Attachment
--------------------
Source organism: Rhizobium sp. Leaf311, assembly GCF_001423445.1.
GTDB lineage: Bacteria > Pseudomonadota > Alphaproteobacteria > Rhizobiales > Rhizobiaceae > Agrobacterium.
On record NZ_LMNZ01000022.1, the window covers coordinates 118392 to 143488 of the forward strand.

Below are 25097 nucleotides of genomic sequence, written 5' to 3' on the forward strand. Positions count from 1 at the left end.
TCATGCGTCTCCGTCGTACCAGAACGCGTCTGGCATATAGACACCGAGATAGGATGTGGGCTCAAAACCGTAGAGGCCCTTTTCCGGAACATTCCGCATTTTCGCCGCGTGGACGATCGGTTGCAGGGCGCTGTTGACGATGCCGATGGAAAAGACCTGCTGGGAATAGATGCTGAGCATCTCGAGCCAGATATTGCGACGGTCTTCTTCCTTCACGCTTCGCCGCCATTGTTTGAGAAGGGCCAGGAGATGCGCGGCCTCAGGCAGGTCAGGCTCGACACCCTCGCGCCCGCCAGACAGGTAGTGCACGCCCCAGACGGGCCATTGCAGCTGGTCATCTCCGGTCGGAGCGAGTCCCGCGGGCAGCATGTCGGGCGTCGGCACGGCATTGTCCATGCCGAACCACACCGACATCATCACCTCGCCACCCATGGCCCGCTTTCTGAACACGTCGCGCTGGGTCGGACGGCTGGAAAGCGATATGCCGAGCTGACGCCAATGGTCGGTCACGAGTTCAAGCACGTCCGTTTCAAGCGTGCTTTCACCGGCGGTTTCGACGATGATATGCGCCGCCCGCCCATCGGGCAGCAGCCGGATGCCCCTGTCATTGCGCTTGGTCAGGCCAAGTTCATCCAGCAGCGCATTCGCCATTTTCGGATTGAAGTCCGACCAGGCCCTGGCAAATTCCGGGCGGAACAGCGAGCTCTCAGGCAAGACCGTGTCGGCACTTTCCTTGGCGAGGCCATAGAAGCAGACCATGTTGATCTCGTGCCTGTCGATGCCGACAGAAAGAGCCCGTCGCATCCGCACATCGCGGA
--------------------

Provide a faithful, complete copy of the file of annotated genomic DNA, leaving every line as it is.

Source organism: Rhizobium sp. Leaf311, assembly GCF_001423445.1.
GTDB lineage: Bacteria > Pseudomonadota > Alphaproteobacteria > Rhizobiales > Rhizobiaceae > Agrobacterium.
On record NZ_LMNZ01000022.1, the window covers coordinates 118392 to 143488 of the forward strand.

Below are 25097 nucleotides of genomic sequence, written 5' to 3' on the forward strand. Positions count from 1 at the left end.
TCATGCGTCTCCGTCGTACCAGAACGCGTCTGGCATATAGACACCGAGATAGGATGTGGGCTCAAAACCGTAGAGGCCCTTTTCCGGAACATTCCGCATTTTCGCCGCGTGGACGATCGGTTGCAGGGCGCTGTTGACGATGCCGATGGAAAAGACCTGCTGGGAATAGATGCTGAGCATCTCGAGCCAGATATTGCGACGGTCTTCTTCCTTCACGCTTCGCCGCCATTGTTTGAGAAGGGCCAGGAGATGCGCGGCCTCAGGCAGGTCAGGCTCGACACCCTCGCGCCCGCCAGACAGGTAGTGCACGCCCCAGACGGGCCATTGCAGCTGGTCATCTCCGGTCGGAGCGAGTCCCGCGGGCAGCATGTCGGGCGTCGGCACGGCATTGTCCATGCCGAACCACACCGACATCATCACCTCGCCACCCATGGCCCGCTTTCTGAACACGTCGCGCTGGGTCGGACGGCTGGAAAGCGATATGCCGAGCTGACGCCAATGGTCGGTCACGAGTTCAAGCACGTCCGTTTCAAGCGTGCTTTCACCGGCGGTTTCGACGATGATATGCGCCGCCCGCCCATCGGGCAGCAGCCGGATGCCCCTGTCATTGCGCTTGGTCAGGCCAAGTTCATCCAGCAGCGCATTCGCCATTTTCGGATTGAAGTCCGACCAGGCCCTGGCAAATTCCGGGCGGAACAGCGAGCTCTCAGGCAAGACCGTGTCGGCACTTTCCTTGGCGAGGCCATAGAAGCAGACCATGTTGATCTCGTGCCTGTCGATGCCGACAGAAAGAGCCCGTCGCATCCGCACATCGCGGA